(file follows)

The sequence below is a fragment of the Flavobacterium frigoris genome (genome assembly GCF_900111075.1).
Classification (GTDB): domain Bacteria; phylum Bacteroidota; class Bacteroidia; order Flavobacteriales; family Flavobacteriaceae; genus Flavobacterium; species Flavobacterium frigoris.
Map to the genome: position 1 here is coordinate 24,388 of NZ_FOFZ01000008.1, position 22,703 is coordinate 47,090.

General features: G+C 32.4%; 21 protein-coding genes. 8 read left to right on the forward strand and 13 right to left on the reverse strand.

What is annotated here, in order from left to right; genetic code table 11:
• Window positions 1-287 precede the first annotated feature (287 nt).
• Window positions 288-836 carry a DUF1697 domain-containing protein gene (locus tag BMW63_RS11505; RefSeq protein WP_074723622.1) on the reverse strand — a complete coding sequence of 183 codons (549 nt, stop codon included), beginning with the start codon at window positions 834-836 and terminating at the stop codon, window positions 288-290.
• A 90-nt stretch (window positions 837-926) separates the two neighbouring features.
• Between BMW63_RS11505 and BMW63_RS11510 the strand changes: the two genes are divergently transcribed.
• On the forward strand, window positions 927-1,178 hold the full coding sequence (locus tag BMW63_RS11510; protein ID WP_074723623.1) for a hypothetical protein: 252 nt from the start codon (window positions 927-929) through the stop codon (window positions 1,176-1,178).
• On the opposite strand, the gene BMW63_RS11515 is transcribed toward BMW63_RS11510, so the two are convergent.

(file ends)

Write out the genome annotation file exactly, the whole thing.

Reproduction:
The sequence below is a fragment of the Flavobacterium frigoris genome (genome assembly GCF_900111075.1).
Classification (GTDB): domain Bacteria; phylum Bacteroidota; class Bacteroidia; order Flavobacteriales; family Flavobacteriaceae; genus Flavobacterium; species Flavobacterium frigoris.
Map to the genome: position 1 here is coordinate 24,388 of NZ_FOFZ01000008.1, position 22,703 is coordinate 47,090.

General features: G+C 32.4%; 21 protein-coding genes. 8 read left to right on the forward strand and 13 right to left on the reverse strand.

What is annotated here, in order from left to right; genetic code table 11:
• Window positions 1-287 precede the first annotated feature (287 nt).
• Window positions 288-836 carry a DUF1697 domain-containing protein gene (locus tag BMW63_RS11505; RefSeq protein WP_074723622.1) on the reverse strand — a complete coding sequence of 183 codons (549 nt, stop codon included), beginning with the start codon at window positions 834-836 and terminating at the stop codon, window positions 288-290.
• A 90-nt stretch (window positions 837-926) separates the two neighbouring features.
• Between BMW63_RS11505 and BMW63_RS11510 the strand changes: the two genes are divergently transcribed.
• On the forward strand, window positions 927-1,178 hold the full coding sequence (locus tag BMW63_RS11510; protein ID WP_074723623.1) for a hypothetical protein: 252 nt from the start codon (window positions 927-929) through the stop codon (window positions 1,176-1,178).
• On the opposite strand, the gene BMW63_RS11515 is transcribed toward BMW63_RS11510, so the two are convergent.